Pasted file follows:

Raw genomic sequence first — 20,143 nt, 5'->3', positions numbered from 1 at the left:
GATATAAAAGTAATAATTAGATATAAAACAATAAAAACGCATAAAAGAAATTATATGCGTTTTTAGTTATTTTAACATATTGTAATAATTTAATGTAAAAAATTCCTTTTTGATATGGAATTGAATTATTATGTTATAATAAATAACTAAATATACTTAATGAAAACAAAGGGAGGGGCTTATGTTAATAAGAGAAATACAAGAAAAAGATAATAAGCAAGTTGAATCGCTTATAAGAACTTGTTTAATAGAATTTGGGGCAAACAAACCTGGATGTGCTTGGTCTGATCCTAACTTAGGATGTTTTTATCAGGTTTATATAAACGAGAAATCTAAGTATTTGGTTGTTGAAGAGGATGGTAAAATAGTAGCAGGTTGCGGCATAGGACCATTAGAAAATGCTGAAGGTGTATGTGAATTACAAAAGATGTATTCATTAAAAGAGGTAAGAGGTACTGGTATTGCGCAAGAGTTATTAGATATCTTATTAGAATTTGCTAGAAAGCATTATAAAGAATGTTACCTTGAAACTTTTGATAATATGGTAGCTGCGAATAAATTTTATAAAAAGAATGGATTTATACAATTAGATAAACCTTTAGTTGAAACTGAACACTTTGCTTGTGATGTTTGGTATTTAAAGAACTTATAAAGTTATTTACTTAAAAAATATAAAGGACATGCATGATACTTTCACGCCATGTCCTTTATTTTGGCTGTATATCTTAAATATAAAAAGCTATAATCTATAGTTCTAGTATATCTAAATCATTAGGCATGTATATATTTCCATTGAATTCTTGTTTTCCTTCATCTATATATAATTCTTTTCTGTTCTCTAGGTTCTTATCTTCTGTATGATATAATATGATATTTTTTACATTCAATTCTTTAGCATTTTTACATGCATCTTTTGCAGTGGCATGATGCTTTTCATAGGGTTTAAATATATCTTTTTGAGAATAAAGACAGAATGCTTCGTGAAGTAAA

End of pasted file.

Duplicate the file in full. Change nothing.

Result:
Raw genomic sequence first — 20,143 nt, 5'->3', positions numbered from 1 at the left:
GATATAAAAGTAATAATTAGATATAAAACAATAAAAACGCATAAAAGAAATTATATGCGTTTTTAGTTATTTTAACATATTGTAATAATTTAATGTAAAAAATTCCTTTTTGATATGGAATTGAATTATTATGTTATAATAAATAACTAAATATACTTAATGAAAACAAAGGGAGGGGCTTATGTTAATAAGAGAAATACAAGAAAAAGATAATAAGCAAGTTGAATCGCTTATAAGAACTTGTTTAATAGAATTTGGGGCAAACAAACCTGGATGTGCTTGGTCTGATCCTAACTTAGGATGTTTTTATCAGGTTTATATAAACGAGAAATCTAAGTATTTGGTTGTTGAAGAGGATGGTAAAATAGTAGCAGGTTGCGGCATAGGACCATTAGAAAATGCTGAAGGTGTATGTGAATTACAAAAGATGTATTCATTAAAAGAGGTAAGAGGTACTGGTATTGCGCAAGAGTTATTAGATATCTTATTAGAATTTGCTAGAAAGCATTATAAAGAATGTTACCTTGAAACTTTTGATAATATGGTAGCTGCGAATAAATTTTATAAAAAGAATGGATTTATACAATTAGATAAACCTTTAGTTGAAACTGAACACTTTGCTTGTGATGTTTGGTATTTAAAGAACTTATAAAGTTATTTACTTAAAAAATATAAAGGACATGCATGATACTTTCACGCCATGTCCTTTATTTTGGCTGTATATCTTAAATATAAAAAGCTATAATCTATAGTTCTAGTATATCTAAATCATTAGGCATGTATATATTTCCATTGAATTCTTGTTTTCCTTCATCTATATATAATTCTTTTCTGTTCTCTAGGTTCTTATCTTCTGTATGATATAATATGATATTTTTTACATTCAATTCTTTAGCATTTTTACATGCATCTTTTGCAGTGGCATGATGCTTTTCATAGGGTTTAAATATATCTTTTTGAGAATAAAGACAGAATGCTTCGTGAAGTAAA